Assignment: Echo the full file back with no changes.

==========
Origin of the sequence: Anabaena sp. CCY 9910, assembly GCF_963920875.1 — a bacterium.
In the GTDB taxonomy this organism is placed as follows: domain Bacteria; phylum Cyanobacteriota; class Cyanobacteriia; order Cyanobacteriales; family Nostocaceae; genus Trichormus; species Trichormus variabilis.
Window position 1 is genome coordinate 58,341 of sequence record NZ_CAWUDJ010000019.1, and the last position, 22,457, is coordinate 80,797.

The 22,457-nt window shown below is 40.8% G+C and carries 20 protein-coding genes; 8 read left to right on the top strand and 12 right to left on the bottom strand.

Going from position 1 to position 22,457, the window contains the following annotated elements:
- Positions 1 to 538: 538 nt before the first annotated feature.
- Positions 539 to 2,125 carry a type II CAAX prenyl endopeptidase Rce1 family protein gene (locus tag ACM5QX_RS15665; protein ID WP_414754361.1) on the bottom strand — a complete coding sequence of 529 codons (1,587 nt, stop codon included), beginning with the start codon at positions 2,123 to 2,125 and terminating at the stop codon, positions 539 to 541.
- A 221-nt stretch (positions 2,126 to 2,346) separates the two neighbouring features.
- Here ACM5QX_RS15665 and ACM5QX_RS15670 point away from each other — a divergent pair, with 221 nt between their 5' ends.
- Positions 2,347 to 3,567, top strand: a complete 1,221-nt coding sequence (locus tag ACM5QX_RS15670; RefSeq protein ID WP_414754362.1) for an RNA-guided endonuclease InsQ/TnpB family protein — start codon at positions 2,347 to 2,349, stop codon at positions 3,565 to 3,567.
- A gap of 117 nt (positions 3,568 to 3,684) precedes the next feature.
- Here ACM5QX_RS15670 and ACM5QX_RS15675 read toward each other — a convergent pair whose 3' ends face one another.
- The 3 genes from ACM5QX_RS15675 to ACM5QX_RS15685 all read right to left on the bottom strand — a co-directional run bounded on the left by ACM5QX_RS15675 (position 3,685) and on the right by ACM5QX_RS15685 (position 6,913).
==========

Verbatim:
Origin of the sequence: Anabaena sp. CCY 9910, assembly GCF_963920875.1 — a bacterium.
In the GTDB taxonomy this organism is placed as follows: domain Bacteria; phylum Cyanobacteriota; class Cyanobacteriia; order Cyanobacteriales; family Nostocaceae; genus Trichormus; species Trichormus variabilis.
Window position 1 is genome coordinate 58,341 of sequence record NZ_CAWUDJ010000019.1, and the last position, 22,457, is coordinate 80,797.

The 22,457-nt window shown below is 40.8% G+C and carries 20 protein-coding genes; 8 read left to right on the top strand and 12 right to left on the bottom strand.

Going from position 1 to position 22,457, the window contains the following annotated elements:
- Positions 1 to 538: 538 nt before the first annotated feature.
- Positions 539 to 2,125 carry a type II CAAX prenyl endopeptidase Rce1 family protein gene (locus tag ACM5QX_RS15665; protein ID WP_414754361.1) on the bottom strand — a complete coding sequence of 529 codons (1,587 nt, stop codon included), beginning with the start codon at positions 2,123 to 2,125 and terminating at the stop codon, positions 539 to 541.
- A 221-nt stretch (positions 2,126 to 2,346) separates the two neighbouring features.
- Here ACM5QX_RS15665 and ACM5QX_RS15670 point away from each other — a divergent pair, with 221 nt between their 5' ends.
- Positions 2,347 to 3,567, top strand: a complete 1,221-nt coding sequence (locus tag ACM5QX_RS15670; RefSeq protein ID WP_414754362.1) for an RNA-guided endonuclease InsQ/TnpB family protein — start codon at positions 2,347 to 2,349, stop codon at positions 3,565 to 3,567.
- A gap of 117 nt (positions 3,568 to 3,684) precedes the next feature.
- Here ACM5QX_RS15670 and ACM5QX_RS15675 read toward each other — a convergent pair whose 3' ends face one another.
- The 3 genes from ACM5QX_RS15675 to ACM5QX_RS15685 all read right to left on the bottom strand — a co-directional run bounded on the left by ACM5QX_RS15675 (position 3,685) and on the right by ACM5QX_RS15685 (position 6,913).